To offset the lost viewership, Apple would compensate media companies for the skipped ads, says Lessin, a former Wall Street Journal reporter who is starting her own tech news site.
This seems like an audacious idea from Apple. eMarketer projects U.S. TV ad spending will be $66.35 billion this year. If Apple were to compensate for lost ad revenue, it could get pretty expensive pretty quickly.
Apple has been exploring the TV market for years now. It has reportedly been developing a full-blown television set, but nothing has happened yet. Lessin suggests Apple is more focused on making something happen in the TV market.
Apple has bought WifiSLAM, a company providing indoor mobile location services, which lets people figure out their location inside a building using the strength of its Wi-Fi signals.
Indoor mobile location is a burgeoning field as more and more people use their smartphones inside buildings – with at least two Finnish companies, Walkbase and IndoorAtlas, offering their own systems for zeroing in on where they are, and a map of their surroundings.
Apple confirmed to the Wall Street Journal that it had bought the company, though it didn’t comment on the estimated $20m price tag. It said that it “buys smaller technology companies from time to time”.
WifiSLAM uses the variation in different networks’ Wi-Fi signal strengths to triangulate the user’s location. The company co-founders include a former Google staffer, and has backing from Don Dodge, who worked at both Google and Microsoft.
Walkbase has been developing its offering since 2009, and presently has an Android app offering. IndoorAtlas uses variations in the earth’s magnetic field to determine the user’s location – meaning it doesn’t rely on Wi-Fi or other data, and doesn’t need hardware.
For Apple, improving its maps offering has become increasingly important since it dumped Google’s mapping service for its iPhone and iPad products last September. That met with widespread criticism, and forced chief executive Tim Cook to issue a grovelling apology, and saw the ousting of Scott Forstall, who had been in charge of the iPhone software division, and of the head of the mapping team.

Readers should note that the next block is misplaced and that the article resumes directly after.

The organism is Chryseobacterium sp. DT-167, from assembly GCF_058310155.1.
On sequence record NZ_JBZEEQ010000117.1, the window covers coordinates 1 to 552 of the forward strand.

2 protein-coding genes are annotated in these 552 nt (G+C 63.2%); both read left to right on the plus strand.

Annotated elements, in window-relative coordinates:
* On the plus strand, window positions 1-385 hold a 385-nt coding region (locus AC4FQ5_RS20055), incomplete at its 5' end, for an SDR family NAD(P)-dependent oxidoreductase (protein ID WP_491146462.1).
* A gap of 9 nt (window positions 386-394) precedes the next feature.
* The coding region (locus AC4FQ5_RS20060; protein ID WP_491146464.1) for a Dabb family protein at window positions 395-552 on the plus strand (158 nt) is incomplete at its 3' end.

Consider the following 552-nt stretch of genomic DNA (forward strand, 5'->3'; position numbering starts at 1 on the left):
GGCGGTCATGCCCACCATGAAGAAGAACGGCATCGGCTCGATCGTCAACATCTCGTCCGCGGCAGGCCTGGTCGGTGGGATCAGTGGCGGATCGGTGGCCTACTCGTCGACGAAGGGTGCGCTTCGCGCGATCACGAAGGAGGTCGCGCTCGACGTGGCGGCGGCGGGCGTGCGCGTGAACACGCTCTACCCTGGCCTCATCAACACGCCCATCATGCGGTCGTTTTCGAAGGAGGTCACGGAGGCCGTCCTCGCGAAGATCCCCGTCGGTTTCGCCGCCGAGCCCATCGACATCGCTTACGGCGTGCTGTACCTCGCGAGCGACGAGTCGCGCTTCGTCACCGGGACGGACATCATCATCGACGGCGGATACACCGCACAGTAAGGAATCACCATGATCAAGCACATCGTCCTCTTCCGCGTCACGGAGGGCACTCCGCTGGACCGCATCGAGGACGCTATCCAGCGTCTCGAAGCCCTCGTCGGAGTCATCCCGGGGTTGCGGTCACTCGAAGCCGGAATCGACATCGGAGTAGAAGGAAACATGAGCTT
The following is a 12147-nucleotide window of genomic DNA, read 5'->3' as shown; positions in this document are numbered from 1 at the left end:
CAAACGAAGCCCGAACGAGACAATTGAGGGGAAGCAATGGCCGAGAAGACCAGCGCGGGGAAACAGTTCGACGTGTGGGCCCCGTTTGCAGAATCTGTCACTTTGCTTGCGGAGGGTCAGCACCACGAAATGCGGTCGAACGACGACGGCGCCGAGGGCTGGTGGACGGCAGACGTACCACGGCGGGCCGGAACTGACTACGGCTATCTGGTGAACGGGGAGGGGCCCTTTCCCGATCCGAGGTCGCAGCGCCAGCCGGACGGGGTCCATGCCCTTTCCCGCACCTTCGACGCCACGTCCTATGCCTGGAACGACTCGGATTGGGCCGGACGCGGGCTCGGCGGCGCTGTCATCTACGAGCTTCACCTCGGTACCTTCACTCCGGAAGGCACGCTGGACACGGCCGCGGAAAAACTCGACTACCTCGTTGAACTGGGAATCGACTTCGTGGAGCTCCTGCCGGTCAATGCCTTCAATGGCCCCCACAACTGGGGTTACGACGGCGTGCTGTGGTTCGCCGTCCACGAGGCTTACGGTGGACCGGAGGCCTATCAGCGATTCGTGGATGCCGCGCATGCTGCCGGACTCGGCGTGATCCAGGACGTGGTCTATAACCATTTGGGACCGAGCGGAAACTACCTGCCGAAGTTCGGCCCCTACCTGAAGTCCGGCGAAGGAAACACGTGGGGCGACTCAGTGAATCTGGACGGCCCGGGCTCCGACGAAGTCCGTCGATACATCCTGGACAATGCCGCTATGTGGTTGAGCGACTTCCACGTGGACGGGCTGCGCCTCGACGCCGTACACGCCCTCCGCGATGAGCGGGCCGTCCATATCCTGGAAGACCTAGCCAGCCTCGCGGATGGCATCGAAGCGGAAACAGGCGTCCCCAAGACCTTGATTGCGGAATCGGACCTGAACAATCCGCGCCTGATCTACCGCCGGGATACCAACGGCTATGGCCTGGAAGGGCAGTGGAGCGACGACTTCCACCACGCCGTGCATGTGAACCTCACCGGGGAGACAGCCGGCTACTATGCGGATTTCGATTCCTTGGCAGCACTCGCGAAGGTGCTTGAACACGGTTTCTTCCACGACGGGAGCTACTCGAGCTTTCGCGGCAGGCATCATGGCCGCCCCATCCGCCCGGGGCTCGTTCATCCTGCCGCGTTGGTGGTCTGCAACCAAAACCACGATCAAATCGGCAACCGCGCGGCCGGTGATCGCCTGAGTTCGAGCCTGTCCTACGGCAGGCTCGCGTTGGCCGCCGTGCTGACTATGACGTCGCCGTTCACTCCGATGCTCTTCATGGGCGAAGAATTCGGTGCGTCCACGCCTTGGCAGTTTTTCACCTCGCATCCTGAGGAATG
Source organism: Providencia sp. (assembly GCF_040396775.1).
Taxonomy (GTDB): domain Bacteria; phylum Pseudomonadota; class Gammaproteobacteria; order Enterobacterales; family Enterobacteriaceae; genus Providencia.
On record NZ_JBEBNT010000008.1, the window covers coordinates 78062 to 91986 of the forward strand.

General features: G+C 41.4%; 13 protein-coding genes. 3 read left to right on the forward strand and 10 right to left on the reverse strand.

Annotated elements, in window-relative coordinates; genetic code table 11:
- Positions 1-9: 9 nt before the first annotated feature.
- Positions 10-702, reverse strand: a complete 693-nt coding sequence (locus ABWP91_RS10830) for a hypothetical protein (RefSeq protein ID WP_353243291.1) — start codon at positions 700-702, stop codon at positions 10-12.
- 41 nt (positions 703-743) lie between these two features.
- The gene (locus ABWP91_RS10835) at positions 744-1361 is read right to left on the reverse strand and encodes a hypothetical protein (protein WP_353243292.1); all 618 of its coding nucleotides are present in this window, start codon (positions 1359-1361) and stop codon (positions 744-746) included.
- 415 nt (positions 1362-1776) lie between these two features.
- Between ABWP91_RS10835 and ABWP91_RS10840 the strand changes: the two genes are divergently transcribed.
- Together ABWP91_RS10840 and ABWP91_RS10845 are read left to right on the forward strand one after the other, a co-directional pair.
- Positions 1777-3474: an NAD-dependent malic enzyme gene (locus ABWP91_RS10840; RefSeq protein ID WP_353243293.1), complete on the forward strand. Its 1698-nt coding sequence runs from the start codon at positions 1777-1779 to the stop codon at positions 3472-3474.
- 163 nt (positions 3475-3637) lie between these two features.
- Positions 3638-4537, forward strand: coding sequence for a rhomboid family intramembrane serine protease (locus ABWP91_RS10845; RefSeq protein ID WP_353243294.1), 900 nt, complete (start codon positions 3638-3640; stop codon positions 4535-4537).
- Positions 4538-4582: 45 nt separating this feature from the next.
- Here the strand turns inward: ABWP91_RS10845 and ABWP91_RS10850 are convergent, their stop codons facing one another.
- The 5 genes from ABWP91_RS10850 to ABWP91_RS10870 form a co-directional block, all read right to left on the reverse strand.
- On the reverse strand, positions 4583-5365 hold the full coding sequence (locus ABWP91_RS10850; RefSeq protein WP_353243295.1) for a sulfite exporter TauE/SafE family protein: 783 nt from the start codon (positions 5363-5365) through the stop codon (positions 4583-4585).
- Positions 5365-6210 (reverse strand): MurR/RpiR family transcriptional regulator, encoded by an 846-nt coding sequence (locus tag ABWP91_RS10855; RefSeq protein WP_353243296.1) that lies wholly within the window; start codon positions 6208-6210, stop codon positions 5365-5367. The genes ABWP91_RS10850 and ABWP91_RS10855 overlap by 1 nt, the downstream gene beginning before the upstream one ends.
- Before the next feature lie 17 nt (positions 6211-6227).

Yahoo CEO Marissa Mayer could be on the cusp of her first big acquisition-like move.
The Wall Street Journal reports Yahoo is in talks to buy 75 percent of Dailymotion, a YouTube-esque video service that’s popular in Europe.
Dailymotion is owned by a French Telecom. It’s sort of a mess of different videos. Some are user generated, some are professional.
Yahoo would buy the stake at $300 million valuation with an option to buy the remaining 25 percent later, says the Journal.
Yahoo’s HR leader Jackie Rees told employees recently Yahoo was working on two large acquisitions. A lot of names have been floated around since then.
We’re not sure how Dailymotion fits Mayer’s vision for Yahoo. It’s never struck us as a great technology or media property. And, it’s not a big mobile property as far as we can tell.
However, the Journal says it had 116 million unique visitors in January, making it the twelfth biggest site in the world. It’s also popular outside of the U.S., which could be valuable to Yahoo since it’s largely a U.S. based business.
Sure, Ubuntu for smartphones is slated to appear as a downloadable image for the Galaxy Nexus late this month, but you’ll have to wait until fall to get your hands on honest-to-goodness Ubuntu phone hardware. According to the Wall Street Journal, Canonical founder Mark Shuttleworth says Ubuntu handsets will hit two “large geographic markets” in October, and that the open source OS has struck the fancy of carriers, to boot. However, Shuttleworth remained coy regarding which regions will see the devices launch in October and which manufacturers will be serving up hardware.
Source: Wall Street Journal
This morning, a Wall Street Journal story by